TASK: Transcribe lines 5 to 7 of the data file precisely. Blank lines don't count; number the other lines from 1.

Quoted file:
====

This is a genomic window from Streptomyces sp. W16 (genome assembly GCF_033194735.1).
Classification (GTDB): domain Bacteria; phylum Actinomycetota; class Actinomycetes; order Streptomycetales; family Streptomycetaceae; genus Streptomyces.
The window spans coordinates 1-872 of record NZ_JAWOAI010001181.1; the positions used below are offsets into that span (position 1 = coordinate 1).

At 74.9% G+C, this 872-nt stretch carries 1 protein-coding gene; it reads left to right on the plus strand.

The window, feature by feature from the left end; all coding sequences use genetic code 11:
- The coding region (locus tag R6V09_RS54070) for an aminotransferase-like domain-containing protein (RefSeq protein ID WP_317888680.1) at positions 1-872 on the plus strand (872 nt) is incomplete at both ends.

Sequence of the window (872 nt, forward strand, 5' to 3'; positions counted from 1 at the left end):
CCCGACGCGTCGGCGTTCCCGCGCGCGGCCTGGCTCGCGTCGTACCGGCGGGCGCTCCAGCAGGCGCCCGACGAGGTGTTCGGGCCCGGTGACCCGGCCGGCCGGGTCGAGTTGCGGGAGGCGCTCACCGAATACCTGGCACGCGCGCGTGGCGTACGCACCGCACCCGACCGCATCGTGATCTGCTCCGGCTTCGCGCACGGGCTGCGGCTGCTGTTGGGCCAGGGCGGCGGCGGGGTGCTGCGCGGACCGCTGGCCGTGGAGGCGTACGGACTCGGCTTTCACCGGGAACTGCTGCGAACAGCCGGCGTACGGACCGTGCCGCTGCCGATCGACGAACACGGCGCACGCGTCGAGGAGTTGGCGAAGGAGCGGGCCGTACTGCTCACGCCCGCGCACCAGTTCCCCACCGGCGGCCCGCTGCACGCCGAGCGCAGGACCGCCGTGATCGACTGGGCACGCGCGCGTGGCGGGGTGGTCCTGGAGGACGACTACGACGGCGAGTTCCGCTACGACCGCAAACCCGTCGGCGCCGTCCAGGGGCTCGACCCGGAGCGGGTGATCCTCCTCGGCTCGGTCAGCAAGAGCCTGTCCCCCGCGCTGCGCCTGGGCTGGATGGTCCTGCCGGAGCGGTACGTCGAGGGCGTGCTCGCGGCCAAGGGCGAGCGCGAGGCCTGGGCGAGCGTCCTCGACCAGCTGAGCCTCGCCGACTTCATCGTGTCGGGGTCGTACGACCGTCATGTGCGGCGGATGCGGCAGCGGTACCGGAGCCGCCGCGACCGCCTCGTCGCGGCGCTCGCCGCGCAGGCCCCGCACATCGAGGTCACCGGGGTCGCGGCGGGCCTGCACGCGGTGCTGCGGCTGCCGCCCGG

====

The window, feature by feature from the left end; all coding sequences use genetic code 11:
- The coding region (locus tag R6V09_RS54070) for an aminotransferase-like domain-containing protein (RefSeq protein ID WP_317888680.1) at positions 1-872 on the plus strand (872 nt) is incomplete at both ends.

Sequence of the window (872 nt, forward strand, 5' to 3'; positions counted from 1 at the left end):